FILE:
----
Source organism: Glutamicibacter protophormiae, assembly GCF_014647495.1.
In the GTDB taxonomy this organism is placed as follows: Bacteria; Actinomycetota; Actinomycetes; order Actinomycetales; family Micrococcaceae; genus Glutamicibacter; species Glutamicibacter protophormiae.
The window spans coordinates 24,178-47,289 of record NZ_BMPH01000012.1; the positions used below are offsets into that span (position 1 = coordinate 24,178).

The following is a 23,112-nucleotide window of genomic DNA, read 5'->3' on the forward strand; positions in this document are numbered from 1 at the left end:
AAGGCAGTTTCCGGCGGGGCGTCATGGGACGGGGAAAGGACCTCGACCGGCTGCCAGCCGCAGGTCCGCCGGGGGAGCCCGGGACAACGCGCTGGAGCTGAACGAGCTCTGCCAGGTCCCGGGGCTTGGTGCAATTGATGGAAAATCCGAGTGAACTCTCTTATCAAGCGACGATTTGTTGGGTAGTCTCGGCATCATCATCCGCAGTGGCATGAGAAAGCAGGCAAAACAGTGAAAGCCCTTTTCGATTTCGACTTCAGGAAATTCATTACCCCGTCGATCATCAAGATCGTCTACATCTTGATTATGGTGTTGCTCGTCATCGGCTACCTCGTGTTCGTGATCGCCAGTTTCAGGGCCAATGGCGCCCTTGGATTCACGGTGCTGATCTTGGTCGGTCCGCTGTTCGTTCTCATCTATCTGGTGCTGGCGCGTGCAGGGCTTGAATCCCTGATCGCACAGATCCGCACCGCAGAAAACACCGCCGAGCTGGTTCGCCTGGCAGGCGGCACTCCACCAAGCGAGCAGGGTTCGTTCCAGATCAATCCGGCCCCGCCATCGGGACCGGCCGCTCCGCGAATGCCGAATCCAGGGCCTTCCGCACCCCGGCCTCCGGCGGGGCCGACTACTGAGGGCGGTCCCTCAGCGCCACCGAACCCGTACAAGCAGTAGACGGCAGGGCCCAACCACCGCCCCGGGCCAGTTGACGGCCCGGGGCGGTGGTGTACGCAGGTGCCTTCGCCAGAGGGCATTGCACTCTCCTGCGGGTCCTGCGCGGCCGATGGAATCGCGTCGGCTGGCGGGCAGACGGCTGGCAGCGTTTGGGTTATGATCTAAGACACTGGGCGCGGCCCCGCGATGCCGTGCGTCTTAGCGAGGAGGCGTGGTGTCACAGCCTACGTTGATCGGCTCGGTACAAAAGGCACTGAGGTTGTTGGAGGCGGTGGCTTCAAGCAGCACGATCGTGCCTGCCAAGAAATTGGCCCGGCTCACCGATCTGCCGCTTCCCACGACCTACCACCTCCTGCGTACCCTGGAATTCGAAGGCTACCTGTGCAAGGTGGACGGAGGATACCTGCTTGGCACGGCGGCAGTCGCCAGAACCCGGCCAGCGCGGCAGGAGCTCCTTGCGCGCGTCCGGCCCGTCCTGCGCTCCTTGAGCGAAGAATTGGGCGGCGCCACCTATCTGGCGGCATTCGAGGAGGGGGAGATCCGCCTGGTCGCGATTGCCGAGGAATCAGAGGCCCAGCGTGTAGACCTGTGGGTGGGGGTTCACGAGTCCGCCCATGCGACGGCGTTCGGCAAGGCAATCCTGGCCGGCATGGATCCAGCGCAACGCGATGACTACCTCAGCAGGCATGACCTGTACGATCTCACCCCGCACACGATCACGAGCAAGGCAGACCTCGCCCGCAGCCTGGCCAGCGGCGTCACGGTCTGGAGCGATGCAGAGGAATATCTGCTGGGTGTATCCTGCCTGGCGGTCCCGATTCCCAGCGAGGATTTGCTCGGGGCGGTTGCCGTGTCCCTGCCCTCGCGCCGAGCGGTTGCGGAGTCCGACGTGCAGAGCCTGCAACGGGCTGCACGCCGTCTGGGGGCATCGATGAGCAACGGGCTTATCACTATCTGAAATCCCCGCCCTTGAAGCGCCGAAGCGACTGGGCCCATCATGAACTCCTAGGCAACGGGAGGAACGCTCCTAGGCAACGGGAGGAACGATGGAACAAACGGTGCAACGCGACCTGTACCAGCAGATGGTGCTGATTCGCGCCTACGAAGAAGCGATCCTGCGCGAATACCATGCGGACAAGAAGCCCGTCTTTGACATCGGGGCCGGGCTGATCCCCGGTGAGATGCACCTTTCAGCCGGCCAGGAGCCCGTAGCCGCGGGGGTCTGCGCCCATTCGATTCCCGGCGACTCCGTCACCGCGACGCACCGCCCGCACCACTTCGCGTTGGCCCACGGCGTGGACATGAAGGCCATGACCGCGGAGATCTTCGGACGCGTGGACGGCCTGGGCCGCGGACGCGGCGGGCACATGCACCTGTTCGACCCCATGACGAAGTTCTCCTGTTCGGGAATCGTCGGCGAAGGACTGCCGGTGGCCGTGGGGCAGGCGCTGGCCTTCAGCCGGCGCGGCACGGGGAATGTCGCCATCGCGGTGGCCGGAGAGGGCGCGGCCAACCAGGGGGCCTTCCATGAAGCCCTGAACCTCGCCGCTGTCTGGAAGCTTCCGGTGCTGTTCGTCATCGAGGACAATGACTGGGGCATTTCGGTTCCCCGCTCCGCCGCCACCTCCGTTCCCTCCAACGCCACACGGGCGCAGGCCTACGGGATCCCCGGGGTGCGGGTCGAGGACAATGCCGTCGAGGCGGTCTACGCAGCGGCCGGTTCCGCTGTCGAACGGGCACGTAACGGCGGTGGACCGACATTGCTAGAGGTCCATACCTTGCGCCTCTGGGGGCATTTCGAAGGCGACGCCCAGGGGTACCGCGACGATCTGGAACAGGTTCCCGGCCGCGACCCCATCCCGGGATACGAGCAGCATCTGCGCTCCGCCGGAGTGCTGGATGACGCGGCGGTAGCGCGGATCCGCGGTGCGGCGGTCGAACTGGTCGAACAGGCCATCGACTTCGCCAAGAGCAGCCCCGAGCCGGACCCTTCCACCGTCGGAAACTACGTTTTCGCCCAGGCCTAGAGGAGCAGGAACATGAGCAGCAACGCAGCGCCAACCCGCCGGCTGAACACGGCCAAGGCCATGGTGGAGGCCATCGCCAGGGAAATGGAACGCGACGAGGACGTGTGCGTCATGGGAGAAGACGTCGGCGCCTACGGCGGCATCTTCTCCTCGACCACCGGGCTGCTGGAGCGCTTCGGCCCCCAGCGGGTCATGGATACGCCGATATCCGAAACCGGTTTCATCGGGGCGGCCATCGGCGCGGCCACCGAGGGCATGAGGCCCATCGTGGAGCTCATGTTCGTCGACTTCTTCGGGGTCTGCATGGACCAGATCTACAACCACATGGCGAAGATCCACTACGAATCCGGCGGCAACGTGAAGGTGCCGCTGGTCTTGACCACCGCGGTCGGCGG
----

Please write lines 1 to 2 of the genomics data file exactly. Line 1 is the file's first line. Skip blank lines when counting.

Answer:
Source organism: Glutamicibacter protophormiae, assembly GCF_014647495.1.
In the GTDB taxonomy this organism is placed as follows: Bacteria; Actinomycetota; Actinomycetes; order Actinomycetales; family Micrococcaceae; genus Glutamicibacter; species Glutamicibacter protophormiae.